on which interest or principle payments are 90 days past due but which appear to be well
secured and are in the process of collection.
By the 1981 examination, the ratio of problem loans to capital began to rise again.
From the 61% 1980 level, it rose to 67%. Regarding this, McCarte in his letter to the
board of directors wrote:
'The majority of our efforts were again directed toward evaluating asset quality
with particular emphasis on the loan account. The reversal of an earlier trend of
decreasing classified ratios was observed across the board. In aggregate, this
examination showed the level of classified assets increasing from 61% of gross
capital funds to 67%. A more detailed analysis revealed that doubtful assets now
equate to nearly 10% of gross capital, with directed and voluntary losses this
examination aggregating $29 million. The addition of specifically mentioned items
increases the level of total criticized to 99% of gross capital funds."
(Letter to the Board of Directors, Report of Examination, August 1981, p. 1)


This examination is interesting because of two anomalies in it which cast a shadow
over its credibility. The first relates to the examiner assessment of the significance of a
near doubling in the loans going unreviewed by the bank, and the second concerns the
accuracy of the examiner review of oil and gas lending.
Regarding the first matter, McCarte wrote:
"A review of these internal reports for domestic credits only reflects a significant
increase in old-rated credits from last examination. In analyzing this report, it was
determined that approximately 375 credits, aggregating $2.* billion had not been
reviewed within one year, with fifty-five of these credits not reviewed within two
years. This compares to approximately 270 credits over one year, totalling $1.6
billion in June, 1980, with twenty-five credits not rated within two years. Responsibility currently rests solely with the divisions to provide information for re-review.
However, it is evident that no one is monitoring this situation to ensure that all
credits are receiving timely reviews, as required by the corporate office."
(Loan Portfolio Management, Report of Examination, August 1981, p. 16.)
Failing to review first $1.6 billion one year and then $2A billion the second year,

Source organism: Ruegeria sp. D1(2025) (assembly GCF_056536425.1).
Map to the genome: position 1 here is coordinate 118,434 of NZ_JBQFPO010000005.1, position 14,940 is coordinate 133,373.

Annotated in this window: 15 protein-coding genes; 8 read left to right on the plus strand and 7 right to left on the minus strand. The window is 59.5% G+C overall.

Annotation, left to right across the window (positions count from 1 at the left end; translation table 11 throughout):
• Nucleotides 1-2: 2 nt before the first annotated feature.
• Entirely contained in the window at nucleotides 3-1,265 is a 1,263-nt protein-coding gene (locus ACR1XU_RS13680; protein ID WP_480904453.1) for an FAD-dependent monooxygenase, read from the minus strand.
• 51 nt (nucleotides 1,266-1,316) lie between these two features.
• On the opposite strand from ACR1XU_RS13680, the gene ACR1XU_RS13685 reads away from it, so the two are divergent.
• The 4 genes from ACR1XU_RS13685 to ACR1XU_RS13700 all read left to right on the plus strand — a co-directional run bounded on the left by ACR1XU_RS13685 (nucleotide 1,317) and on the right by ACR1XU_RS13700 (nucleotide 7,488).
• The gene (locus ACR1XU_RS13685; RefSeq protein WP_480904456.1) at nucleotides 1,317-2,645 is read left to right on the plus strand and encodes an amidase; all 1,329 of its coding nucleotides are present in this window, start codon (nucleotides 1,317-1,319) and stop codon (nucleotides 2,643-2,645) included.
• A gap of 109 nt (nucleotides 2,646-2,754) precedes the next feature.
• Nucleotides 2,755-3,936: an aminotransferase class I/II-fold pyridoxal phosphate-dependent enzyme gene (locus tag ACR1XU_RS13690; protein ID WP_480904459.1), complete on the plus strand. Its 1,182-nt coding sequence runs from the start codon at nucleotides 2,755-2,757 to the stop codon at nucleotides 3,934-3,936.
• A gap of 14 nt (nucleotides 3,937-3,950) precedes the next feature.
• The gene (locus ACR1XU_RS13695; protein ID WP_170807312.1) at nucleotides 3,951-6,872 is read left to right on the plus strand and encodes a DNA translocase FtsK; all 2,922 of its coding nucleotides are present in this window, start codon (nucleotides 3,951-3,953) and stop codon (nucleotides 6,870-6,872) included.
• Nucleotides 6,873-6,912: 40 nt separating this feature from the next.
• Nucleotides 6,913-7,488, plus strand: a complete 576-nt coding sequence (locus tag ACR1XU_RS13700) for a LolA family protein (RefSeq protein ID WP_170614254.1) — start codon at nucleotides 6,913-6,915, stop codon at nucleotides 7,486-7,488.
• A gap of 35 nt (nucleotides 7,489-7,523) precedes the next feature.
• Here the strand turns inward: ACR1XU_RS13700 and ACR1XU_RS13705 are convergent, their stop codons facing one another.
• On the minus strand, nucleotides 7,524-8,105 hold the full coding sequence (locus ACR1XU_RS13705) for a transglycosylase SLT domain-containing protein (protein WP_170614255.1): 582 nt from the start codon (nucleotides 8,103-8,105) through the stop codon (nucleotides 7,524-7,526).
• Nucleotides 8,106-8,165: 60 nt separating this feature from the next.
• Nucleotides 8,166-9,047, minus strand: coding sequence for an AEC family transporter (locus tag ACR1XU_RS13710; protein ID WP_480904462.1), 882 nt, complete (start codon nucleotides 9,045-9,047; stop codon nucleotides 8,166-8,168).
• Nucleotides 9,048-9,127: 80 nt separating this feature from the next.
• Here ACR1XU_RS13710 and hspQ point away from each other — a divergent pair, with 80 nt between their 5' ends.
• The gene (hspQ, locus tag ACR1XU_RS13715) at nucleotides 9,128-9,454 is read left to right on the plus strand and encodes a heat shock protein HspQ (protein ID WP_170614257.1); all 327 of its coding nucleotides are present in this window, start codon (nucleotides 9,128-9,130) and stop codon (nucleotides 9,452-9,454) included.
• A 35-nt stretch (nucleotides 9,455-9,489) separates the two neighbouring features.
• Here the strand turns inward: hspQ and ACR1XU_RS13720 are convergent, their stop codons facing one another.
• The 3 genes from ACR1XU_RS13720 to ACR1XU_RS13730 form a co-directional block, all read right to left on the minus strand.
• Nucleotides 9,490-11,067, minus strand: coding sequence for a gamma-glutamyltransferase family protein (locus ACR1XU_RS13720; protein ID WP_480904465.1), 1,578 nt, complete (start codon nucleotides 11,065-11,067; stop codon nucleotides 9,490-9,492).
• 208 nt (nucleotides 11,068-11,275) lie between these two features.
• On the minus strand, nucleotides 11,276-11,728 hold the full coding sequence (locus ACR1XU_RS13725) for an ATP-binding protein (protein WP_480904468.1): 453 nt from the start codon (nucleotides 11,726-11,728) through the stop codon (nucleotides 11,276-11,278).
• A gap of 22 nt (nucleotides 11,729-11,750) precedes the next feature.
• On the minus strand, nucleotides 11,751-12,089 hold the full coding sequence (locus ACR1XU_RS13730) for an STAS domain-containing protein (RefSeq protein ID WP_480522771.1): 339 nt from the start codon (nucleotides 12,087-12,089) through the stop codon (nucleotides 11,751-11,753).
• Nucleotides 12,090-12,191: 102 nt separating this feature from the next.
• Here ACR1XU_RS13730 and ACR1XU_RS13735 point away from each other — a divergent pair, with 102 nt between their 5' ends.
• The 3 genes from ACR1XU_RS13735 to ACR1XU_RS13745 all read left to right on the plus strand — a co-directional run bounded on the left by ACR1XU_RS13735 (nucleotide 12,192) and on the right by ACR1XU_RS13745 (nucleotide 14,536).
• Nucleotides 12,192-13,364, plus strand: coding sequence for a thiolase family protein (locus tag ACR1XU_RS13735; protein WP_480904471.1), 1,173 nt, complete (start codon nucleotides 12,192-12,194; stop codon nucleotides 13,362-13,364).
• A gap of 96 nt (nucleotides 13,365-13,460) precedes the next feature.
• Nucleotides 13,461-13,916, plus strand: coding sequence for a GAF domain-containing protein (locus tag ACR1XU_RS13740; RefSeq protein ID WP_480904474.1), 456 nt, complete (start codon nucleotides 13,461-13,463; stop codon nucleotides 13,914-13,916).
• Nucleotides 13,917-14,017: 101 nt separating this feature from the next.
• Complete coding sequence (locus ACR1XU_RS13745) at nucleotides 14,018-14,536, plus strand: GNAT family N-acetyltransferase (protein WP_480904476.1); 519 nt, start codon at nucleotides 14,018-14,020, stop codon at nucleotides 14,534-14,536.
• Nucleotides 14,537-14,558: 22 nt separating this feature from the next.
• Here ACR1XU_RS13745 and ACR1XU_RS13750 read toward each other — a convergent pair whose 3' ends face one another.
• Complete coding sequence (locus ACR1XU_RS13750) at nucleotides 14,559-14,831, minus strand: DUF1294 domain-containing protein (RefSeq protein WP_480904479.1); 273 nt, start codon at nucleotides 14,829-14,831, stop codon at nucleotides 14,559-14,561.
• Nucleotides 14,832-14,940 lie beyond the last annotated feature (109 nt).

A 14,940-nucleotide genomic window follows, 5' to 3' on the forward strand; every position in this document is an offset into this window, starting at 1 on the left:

would seem to represent a significant and worsening situation in CINB's credit review and
quality control mechanism. Examiner McCarte in his letter to the Board of Directors,
however, said nothing more strongly than:
"... the issue of timeliness or frequency of review is noted since bank records
indicate a general increase in the number and volume of loans not being reviewed in
accordance with the wishes of the Corporate Office. Although this list is up from
last examination, it has not adversely impacted the reported results from Loan
Administration. It seems clear however, that any success in reducing the number of
these exceptions is dependent upon the voluntary positive responses of the many
division managers."
(Letter to the Board of Directors, Report of Examination, August 1981, p. 1.)
Regarding the system overall, Examiner McCarte said:
"We found it to be functioning well and accurately reporting the more severely rated
advances to the Board and senior management." (p.l)
(Letter to the Board of Directors, Report of Examination, August 1981, p. 1.)
When the staff interviewed the examiners, questions were posed to both Meade and
Kovarik, regarding such situations. Both responded that absent detailed information
concerning the loans not reviewed, a situation such as that described by McCarte sounded
significant. McCarte, however, viewed it as significant in retrospect, but at the time in
light of the Bank's overall declining classified loan levels and asset growth, he did not